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Eclipse Ice Core Accumulation and Stable Isotope Variability as an Indicator of North Pacific Climate

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dc.creator Kelsey, Eric P.
dc.creator Wake, Cameron P.
dc.creator Yalcin, Kaplan
dc.creator Kreutz, Karl
dc.date.accessioned 2012-11-14T22:00:12Z
dc.date.available 2013-10-15T22:18:26Z
dc.date.issued 2012-09-15
dc.identifier.citation Kelsey, Eric P., Cameron P. Wake, Kaplan Yalcin, Karl Kreutz, 2012: Eclipse Ice Core Accumulation and Stable Isotope Variability as an Indicator of North Pacific Climate. Journal of Climate, 25, 6426–6440. doi: http://dx.doi.org/10.1175/JCLI-D-11-00389.1 en_US
dc.identifier.uri http://hdl.handle.net/1957/35067
dc.description This is the publisher’s final pdf. The published article is copyrighted by the American Meteorological Society and can be found at: http://www.ametsoc.org/pubs/journals/jcli/. en_US
dc.description.abstract The high accumulation rate and negligible amount of melt at Eclipse Icefield (3017 m) in the Saint Elias Range of Yukon, Canada, allows for the preservation of a high-resolution isotopic and glaciochemical records valuable for reconstruction of climatic variables. Each of the three Eclipse ice cores have a well-constrained depth–age scale with dozens of reference horizons over the twentieth century that permits an exceptional level of confidence in the results of the current calibration exercise. Stacked time series of accumulation and stable isotopes were divided into cold and warm seasons and seasons of extreme high and extreme low accumulation and stable isotope values (eight groups). For each group, season-averaged composites of 500-hPa geopotential height grids, and the individual seasons that constitute them, were analyzed to elucidate common anomalous flow patterns. This analysis shows that the most fractionated isotopes and lowest accumulation cold seasons reflect a more zonal height pattern in the North Pacific associated with negative Pacific–North American (PNA) and Pacific decadal oscillation (PDO) indices. Conversely, the least fractionated isotopes and highest accumulation cold seasons are associated with a positive PNA pattern. Although only a maximum of approximately 20% of the total number of accumulation and stable isotope seasons exhibit a relatively consistent relationship with 500-hPa geopotential height patterns, these results support the hypothesis that the most extreme accumulation and extreme isotope cold-season values in the Saint Elias Mountains are related to consistent atmospheric circulation and oceanic sea surface temperature patterns. en_US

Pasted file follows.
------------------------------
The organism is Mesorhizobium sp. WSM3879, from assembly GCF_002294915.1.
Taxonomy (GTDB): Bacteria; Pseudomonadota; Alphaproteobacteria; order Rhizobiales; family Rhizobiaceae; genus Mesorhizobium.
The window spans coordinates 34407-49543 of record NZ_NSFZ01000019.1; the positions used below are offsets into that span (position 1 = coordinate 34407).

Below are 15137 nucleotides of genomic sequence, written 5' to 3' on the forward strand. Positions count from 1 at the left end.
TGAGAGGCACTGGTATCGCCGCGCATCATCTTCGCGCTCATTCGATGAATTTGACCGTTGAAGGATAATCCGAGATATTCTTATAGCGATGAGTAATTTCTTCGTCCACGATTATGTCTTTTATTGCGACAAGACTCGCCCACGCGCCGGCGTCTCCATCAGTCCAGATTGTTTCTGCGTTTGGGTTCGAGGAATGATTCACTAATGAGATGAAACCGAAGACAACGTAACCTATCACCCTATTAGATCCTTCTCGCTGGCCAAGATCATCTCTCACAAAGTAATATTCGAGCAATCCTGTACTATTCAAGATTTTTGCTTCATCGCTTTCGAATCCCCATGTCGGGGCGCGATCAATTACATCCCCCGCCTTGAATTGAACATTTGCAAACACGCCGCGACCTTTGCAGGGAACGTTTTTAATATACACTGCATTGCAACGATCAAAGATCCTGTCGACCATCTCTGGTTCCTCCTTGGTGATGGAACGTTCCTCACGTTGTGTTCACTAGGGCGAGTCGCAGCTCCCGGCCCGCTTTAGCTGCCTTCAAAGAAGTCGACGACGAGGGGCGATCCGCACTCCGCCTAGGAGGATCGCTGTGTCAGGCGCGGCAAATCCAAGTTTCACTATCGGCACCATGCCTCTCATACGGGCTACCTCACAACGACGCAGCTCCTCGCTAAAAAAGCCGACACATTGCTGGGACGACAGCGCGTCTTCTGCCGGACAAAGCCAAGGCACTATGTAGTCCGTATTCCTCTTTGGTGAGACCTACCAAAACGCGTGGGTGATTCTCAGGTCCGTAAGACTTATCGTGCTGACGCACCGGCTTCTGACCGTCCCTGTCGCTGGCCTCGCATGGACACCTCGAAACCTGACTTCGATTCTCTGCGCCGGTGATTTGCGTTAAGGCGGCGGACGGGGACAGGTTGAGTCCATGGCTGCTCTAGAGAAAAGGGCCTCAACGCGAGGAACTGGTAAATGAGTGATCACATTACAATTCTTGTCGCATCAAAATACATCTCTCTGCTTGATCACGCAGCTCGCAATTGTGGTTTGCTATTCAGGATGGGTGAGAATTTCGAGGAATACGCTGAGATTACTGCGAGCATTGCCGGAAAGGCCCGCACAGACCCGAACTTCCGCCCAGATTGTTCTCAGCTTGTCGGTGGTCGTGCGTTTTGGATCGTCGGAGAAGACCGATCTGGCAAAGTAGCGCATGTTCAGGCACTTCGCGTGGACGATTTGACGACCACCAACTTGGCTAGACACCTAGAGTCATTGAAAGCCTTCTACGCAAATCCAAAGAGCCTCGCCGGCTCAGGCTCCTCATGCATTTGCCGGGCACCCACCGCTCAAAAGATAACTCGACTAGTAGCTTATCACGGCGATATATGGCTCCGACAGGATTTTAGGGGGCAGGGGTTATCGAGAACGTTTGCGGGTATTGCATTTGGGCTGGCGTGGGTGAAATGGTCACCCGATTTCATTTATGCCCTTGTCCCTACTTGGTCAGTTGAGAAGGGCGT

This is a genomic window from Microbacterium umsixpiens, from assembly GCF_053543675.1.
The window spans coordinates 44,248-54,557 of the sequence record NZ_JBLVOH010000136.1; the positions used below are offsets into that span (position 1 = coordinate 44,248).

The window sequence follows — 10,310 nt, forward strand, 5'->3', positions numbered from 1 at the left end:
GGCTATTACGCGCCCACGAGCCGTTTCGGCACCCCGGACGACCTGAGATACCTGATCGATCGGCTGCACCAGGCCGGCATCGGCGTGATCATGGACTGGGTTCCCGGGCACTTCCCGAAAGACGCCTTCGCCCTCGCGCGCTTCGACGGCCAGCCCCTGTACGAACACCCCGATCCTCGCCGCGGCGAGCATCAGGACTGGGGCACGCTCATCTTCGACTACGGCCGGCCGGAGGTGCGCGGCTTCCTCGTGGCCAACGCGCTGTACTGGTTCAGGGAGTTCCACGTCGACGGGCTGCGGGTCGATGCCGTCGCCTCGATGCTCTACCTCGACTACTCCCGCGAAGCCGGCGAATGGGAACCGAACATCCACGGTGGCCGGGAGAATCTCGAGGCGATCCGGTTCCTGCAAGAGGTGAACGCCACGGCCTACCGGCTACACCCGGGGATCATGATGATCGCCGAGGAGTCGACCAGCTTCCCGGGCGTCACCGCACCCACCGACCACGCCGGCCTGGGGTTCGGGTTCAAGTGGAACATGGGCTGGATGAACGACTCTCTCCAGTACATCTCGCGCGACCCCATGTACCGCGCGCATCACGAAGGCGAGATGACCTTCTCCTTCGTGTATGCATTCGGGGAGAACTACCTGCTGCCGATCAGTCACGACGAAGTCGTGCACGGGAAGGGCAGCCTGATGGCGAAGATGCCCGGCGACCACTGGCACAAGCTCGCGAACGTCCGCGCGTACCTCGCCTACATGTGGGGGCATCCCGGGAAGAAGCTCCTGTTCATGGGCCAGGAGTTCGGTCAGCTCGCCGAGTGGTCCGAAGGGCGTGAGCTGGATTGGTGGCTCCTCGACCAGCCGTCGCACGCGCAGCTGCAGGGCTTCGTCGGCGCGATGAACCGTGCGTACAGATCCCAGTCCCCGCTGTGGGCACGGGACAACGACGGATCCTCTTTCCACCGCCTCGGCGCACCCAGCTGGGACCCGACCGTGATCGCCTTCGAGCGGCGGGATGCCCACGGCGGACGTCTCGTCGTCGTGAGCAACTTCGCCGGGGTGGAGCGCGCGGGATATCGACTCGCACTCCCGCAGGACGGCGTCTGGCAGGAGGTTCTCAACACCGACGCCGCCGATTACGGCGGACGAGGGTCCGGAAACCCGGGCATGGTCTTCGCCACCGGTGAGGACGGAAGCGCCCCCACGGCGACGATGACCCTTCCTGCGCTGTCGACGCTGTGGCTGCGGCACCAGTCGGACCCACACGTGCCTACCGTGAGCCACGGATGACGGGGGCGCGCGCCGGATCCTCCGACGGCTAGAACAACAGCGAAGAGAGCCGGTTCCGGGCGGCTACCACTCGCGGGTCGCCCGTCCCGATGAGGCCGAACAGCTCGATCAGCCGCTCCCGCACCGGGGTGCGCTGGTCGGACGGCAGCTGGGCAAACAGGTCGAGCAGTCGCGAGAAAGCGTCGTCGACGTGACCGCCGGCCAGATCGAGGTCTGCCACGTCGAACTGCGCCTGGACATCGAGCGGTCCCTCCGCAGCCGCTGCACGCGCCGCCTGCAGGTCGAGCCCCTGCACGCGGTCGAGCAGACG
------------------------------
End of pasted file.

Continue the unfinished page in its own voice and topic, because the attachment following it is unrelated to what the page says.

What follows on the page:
dc.description.sponsorship This work was supported by the National Science Foundation –Office of Polar Programs (Grant 0714004). en_US
dc.language.iso en_US en_US
dc.publisher American Meteorological Society en_US
dc.relation.ispartofseries Journal of Climate en_US
dc.relation.ispartofseries Vol. 25 no. 18 en_US
dc.subject North Pacific Ocean en_US
dc.subject Pacific-North American pattern/oscillation en_US
dc.subject Teleconnections en_US
dc.subject Paleoclimate en_US
dc.subject Climate variability en_US
dc.subject Pacific decadal oscillation en_US
dc.title Eclipse Ice Core Accumulation and Stable Isotope Variability as an Indicator of North Pacific Climate en_US
dc.type Article en_US
dc.description.peerreview yes en_US
dc.identifier.doi 10.1175/JCLI-D-11-00389.1
dc.description.embargopolicy Repository Administrators en


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